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 Forum index » Advanced Topics » Additional Software (PETs, n' stuff) » Compiling
New kernel on 2016 Puppy (kernel 3.14.55 --> 4.18.5)?
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clerk_gabel

Joined: 29 Aug 2018
Posts: 24
Location: norway

PostPosted: Tue 04 Sep 2018, 08:58    Post subject:  New kernel on 2016 Puppy (kernel 3.14.55 --> 4.18.5)?  

Hi - two questions:

I am satisfied with the full install of Slacko 6.3.2 on my single core intel 1.5GHz computer. My Puppys two year old kernel (3.14.55) is in a way insecure as it does not take precautions when it comes to the Intel processor "meltdown" and "spectre" security issues proved just a few months back, where kernels from 2018 do level out these..

I would like to ask if anybody know if

1) it is possible to import / extract the configuration of the working kernel and reuse it when building a new kernel?

2) the Grub4Dos bootloader is capable of booting multiple kernels from within its menu, eg.: "boot Linux with old kernel" alt. "boot Linux with new kernel 4.18.5"?

This was possible from the lilo bootloader where, if memory serve me, a DOS issue made that option problematic with Grub4Dos. It should not be that complicated to replace Grub4dos with lilo, if necessary.
With a default configuration kernel 4.18.5 compile without errors on this very nice distro

Thankful for comments and ideas
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HerrBert

Joined: 03 Nov 2016
Posts: 99
Location: NRW, Germany

PostPosted: Tue 04 Sep 2018, 13:57    Post subject:  

not to be unkind, but did you get your new kernel up and running?

i've tried to compile a 4.9.x for my slacko64 6.3.2. compilation worked fine, but x-server complains about outdatet version. up to 4.4 everything works.
for reasons, i "downgraded" to 32bit at least. there was no benefit in using 64bit for me.
currently running slacko 6.3.2 with kernel 4.4.150, compiled in woof-ce kernel-kit.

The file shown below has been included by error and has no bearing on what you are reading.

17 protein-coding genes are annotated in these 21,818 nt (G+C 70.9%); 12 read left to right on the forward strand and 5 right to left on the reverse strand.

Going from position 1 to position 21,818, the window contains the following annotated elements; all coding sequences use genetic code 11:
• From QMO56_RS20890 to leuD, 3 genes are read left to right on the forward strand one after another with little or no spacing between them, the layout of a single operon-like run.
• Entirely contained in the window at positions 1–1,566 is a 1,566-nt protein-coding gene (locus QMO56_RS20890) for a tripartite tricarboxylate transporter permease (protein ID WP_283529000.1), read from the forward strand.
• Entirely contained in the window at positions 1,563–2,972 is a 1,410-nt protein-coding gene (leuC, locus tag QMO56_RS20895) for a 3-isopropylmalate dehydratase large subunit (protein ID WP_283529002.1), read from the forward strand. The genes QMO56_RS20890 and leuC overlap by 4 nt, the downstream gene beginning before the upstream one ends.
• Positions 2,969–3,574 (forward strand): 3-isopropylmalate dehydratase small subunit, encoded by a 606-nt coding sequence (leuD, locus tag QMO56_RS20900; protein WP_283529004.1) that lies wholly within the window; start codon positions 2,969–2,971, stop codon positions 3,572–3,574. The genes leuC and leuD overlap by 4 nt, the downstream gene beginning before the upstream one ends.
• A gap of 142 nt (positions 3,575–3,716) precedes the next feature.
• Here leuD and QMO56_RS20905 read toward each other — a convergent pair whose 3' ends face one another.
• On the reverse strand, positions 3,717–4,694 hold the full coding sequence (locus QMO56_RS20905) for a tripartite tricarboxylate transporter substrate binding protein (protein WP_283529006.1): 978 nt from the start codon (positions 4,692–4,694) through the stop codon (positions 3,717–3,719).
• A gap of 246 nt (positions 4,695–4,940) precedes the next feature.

for older hardware i suggest to use an "older" kernel like 3.18.x (current version is 3.18.120 ATM)

Sailor Enceladus has a link to slacko-5.8CE, which is now 5.8.1 and in the recent version uses kernel 3.18.119 here

i "borrowed" his kernel for an installation of slacko 6.3.2 on an older laptop. it's amazing fast...and it's up-to-date, although it's EOL Confused
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clerk_gabel

Joined: 29 Aug 2018
Posts: 24
Location: norway

PostPosted: Tue 04 Sep 2018, 17:53    Post subject:  

Thank you for reply, HerrBert. I have not come that far as trying to install the 4.18.5 kernel as I want to keep an option for booting the present kernel if the new kernel fail. I will work my way where it probably will be necessary to replace Grub with lilo.
It sounds great if you succeeded in "stealing" Sailor Enceladus's kernel patched for meltdown and spectre. Did you just replace your wmlinuz with his in the /boot folder ?.
He provide a 3.18 kernel source as sfs where it is unclear if the source is patched. As I am on a Puppy installed to hard disk loading a sfs is irreversible. I guess the source files just will unpack to /usr/src/linux3.18 and they might be precisely what I need, though the little I have read about newest kernel issues mostly regard dual core processors.
Have not heard of the woof-kernel kit and will take a look.
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HerrBert

Joined: 03 Nov 2016
Posts: 99
Location: NRW, Germany

PostPosted: Wed 05 Sep 2018, 12:36    Post subject:  

i don't know much about full installations. in my frugal installs i can change the kernel by copying zdrv and vmlinuz to my installation-directory, renaming zdrv to appropriat distro-name/version and append DISTRO_IDSTRING to both.

i have no idea, where any sfs mounts it's content, if you're on a full installation.

one question, if i may:
if you are concerned about security, then why do you use a full installation?
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clerk_gabel

Joined: 29 Aug 2018
Posts: 24
Location: norway

PostPosted: Wed 05 Sep 2018, 13:50    Post subject:  

Thank you for advice, HerrBert. I am unsure why I prefer a full install, perhaps just a habit, or relying more on a hard disk than a USB stick?. Your way of upgrading was elegant - the simplest solution often is the best Idea

This recipie for upgrading the kernel now works for me (with development files devx_slacko_6.3.2.sfs installed)

1) install kernel_sources-3.18.119-slacko.sfs as suggested above by HerrBert, they end up in usr/src/linux. If the 3.18.119 sources are downloaded from kernel.org and unpacked to usr/src they probably also will do.